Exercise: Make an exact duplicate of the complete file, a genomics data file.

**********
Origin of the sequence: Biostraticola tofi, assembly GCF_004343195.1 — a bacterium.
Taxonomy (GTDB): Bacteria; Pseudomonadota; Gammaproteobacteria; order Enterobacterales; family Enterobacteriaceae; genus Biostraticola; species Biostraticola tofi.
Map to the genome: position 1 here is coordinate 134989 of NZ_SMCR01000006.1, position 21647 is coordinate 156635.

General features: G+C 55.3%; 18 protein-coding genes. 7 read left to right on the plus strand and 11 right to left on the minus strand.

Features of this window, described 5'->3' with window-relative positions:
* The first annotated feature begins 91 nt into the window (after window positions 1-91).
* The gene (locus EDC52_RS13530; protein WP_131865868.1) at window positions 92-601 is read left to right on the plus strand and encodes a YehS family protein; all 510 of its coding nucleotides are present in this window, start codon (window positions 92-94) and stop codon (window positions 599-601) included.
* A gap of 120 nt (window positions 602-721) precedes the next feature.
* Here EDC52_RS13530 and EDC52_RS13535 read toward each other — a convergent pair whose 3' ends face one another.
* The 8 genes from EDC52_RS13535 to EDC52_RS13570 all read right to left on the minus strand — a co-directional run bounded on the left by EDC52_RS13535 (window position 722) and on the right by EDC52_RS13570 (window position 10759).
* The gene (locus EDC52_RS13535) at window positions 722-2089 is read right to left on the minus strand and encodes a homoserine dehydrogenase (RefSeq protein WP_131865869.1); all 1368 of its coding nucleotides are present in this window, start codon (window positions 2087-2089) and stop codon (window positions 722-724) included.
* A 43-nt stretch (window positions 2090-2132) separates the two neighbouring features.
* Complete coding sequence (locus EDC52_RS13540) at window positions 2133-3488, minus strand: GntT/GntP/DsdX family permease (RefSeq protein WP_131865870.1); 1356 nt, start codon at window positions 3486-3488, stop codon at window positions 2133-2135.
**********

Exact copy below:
Origin of the sequence: Biostraticola tofi, assembly GCF_004343195.1 — a bacterium.
Taxonomy (GTDB): Bacteria; Pseudomonadota; Gammaproteobacteria; order Enterobacterales; family Enterobacteriaceae; genus Biostraticola; species Biostraticola tofi.
Map to the genome: position 1 here is coordinate 134989 of NZ_SMCR01000006.1, position 21647 is coordinate 156635.

General features: G+C 55.3%; 18 protein-coding genes. 7 read left to right on the plus strand and 11 right to left on the minus strand.

Features of this window, described 5'->3' with window-relative positions:
* The first annotated feature begins 91 nt into the window (after window positions 1-91).
* The gene (locus EDC52_RS13530; protein WP_131865868.1) at window positions 92-601 is read left to right on the plus strand and encodes a YehS family protein; all 510 of its coding nucleotides are present in this window, start codon (window positions 92-94) and stop codon (window positions 599-601) included.
* A gap of 120 nt (window positions 602-721) precedes the next feature.
* Here EDC52_RS13530 and EDC52_RS13535 read toward each other — a convergent pair whose 3' ends face one another.
* The 8 genes from EDC52_RS13535 to EDC52_RS13570 all read right to left on the minus strand — a co-directional run bounded on the left by EDC52_RS13535 (window position 722) and on the right by EDC52_RS13570 (window position 10759).
* The gene (locus EDC52_RS13535) at window positions 722-2089 is read right to left on the minus strand and encodes a homoserine dehydrogenase (RefSeq protein WP_131865869.1); all 1368 of its coding nucleotides are present in this window, start codon (window positions 2087-2089) and stop codon (window positions 722-724) included.
* A 43-nt stretch (window positions 2090-2132) separates the two neighbouring features.
* Complete coding sequence (locus EDC52_RS13540) at window positions 2133-3488, minus strand: GntT/GntP/DsdX family permease (RefSeq protein WP_131865870.1); 1356 nt, start codon at window positions 3486-3488, stop codon at window positions 2133-2135.